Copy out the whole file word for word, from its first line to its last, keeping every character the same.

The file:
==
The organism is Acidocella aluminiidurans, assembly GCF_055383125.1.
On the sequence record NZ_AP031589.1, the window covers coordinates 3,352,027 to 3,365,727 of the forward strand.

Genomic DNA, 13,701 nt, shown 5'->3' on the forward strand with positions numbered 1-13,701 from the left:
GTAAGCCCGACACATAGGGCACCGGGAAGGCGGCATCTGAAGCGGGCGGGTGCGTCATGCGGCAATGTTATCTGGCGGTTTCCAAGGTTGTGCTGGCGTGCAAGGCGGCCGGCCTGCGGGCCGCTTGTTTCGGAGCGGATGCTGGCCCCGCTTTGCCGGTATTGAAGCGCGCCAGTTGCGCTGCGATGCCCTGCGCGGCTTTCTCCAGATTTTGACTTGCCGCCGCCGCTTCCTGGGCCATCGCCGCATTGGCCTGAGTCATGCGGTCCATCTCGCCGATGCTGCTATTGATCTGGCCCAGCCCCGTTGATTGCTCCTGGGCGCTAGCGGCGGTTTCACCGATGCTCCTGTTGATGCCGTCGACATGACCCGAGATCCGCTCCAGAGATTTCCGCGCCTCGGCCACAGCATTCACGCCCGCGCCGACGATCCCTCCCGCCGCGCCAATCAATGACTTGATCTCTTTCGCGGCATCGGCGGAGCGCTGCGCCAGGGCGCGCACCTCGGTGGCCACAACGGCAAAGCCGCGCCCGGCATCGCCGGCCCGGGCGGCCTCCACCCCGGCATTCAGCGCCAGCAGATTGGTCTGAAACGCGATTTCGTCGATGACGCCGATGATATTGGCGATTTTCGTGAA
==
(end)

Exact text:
The organism is Acidocella aluminiidurans, assembly GCF_055383125.1.
On the sequence record NZ_AP031589.1, the window covers coordinates 3,352,027 to 3,365,727 of the forward strand.

Genomic DNA, 13,701 nt, shown 5'->3' on the forward strand with positions numbered 1-13,701 from the left:
GTAAGCCCGACACATAGGGCACCGGGAAGGCGGCATCTGAAGCGGGCGGGTGCGTCATGCGGCAATGTTATCTGGCGGTTTCCAAGGTTGTGCTGGCGTGCAAGGCGGCCGGCCTGCGGGCCGCTTGTTTCGGAGCGGATGCTGGCCCCGCTTTGCCGGTATTGAAGCGCGCCAGTTGCGCTGCGATGCCCTGCGCGGCTTTCTCCAGATTTTGACTTGCCGCCGCCGCTTCCTGGGCCATCGCCGCATTGGCCTGAGTCATGCGGTCCATCTCGCCGATGCTGCTATTGATCTGGCCCAGCCCCGTTGATTGCTCCTGGGCGCTAGCGGCGGTTTCACCGATGCTCCTGTTGATGCCGTCGACATGACCCGAGATCCGCTCCAGAGATTTCCGCGCCTCGGCCACAGCATTCACGCCCGCGCCGACGATCCCTCCCGCCGCGCCAATCAATGACTTGATCTCTTTCGCGGCATCGGCGGAGCGCTGCGCCAGGGCGCGCACCTCGGTGGCCACAACGGCAAAGCCGCGCCCGGCATCGCCGGCCCGGGCGGCCTCCACCCCGGCATTCAGCGCCAGCAGATTGGTCTGAAACGCGATTTCGTCGATGACGCCGATGATATTGGCGATTTTCGTGAA